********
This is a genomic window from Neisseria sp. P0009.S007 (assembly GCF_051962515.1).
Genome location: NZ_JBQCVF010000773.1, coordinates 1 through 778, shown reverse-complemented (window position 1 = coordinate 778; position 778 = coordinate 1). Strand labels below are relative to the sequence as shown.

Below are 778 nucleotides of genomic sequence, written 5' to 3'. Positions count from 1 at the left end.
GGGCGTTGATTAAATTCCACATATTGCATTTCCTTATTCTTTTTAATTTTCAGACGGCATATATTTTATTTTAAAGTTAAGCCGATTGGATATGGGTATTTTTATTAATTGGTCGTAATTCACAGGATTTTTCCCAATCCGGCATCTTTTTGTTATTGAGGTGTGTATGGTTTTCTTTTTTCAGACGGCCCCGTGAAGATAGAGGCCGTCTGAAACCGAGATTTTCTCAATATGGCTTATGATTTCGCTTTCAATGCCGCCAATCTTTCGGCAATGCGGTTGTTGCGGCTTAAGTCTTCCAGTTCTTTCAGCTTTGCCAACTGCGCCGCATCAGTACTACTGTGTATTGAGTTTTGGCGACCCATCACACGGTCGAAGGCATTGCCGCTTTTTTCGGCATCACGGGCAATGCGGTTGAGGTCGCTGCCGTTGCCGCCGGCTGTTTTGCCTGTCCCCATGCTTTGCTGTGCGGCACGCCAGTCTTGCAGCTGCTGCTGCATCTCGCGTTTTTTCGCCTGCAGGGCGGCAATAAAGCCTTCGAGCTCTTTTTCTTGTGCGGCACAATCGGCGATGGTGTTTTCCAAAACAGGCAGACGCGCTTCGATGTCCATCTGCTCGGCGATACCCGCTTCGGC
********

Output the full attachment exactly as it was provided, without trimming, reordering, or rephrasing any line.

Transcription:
This is a genomic window from Neisseria sp. P0009.S007 (assembly GCF_051962515.1).
Genome location: NZ_JBQCVF010000773.1, coordinates 1 through 778, shown reverse-complemented (window position 1 = coordinate 778; position 778 = coordinate 1). Strand labels below are relative to the sequence as shown.

Below are 778 nucleotides of genomic sequence, written 5' to 3'. Positions count from 1 at the left end.
GGGCGTTGATTAAATTCCACATATTGCATTTCCTTATTCTTTTTAATTTTCAGACGGCATATATTTTATTTTAAAGTTAAGCCGATTGGATATGGGTATTTTTATTAATTGGTCGTAATTCACAGGATTTTTCCCAATCCGGCATCTTTTTGTTATTGAGGTGTGTATGGTTTTCTTTTTTCAGACGGCCCCGTGAAGATAGAGGCCGTCTGAAACCGAGATTTTCTCAATATGGCTTATGATTTCGCTTTCAATGCCGCCAATCTTTCGGCAATGCGGTTGTTGCGGCTTAAGTCTTCCAGTTCTTTCAGCTTTGCCAACTGCGCCGCATCAGTACTACTGTGTATTGAGTTTTGGCGACCCATCACACGGTCGAAGGCATTGCCGCTTTTTTCGGCATCACGGGCAATGCGGTTGAGGTCGCTGCCGTTGCCGCCGGCTGTTTTGCCTGTCCCCATGCTTTGCTGTGCGGCACGCCAGTCTTGCAGCTGCTGCTGCATCTCGCGTTTTTTCGCCTGCAGGGCGGCAATAAAGCCTTCGAGCTCTTTTTCTTGTGCGGCACAATCGGCGATGGTGTTTTCCAAAACAGGCAGACGCGCTTCGATGTCCATCTGCTCGGCGATACCCGCTTCGGC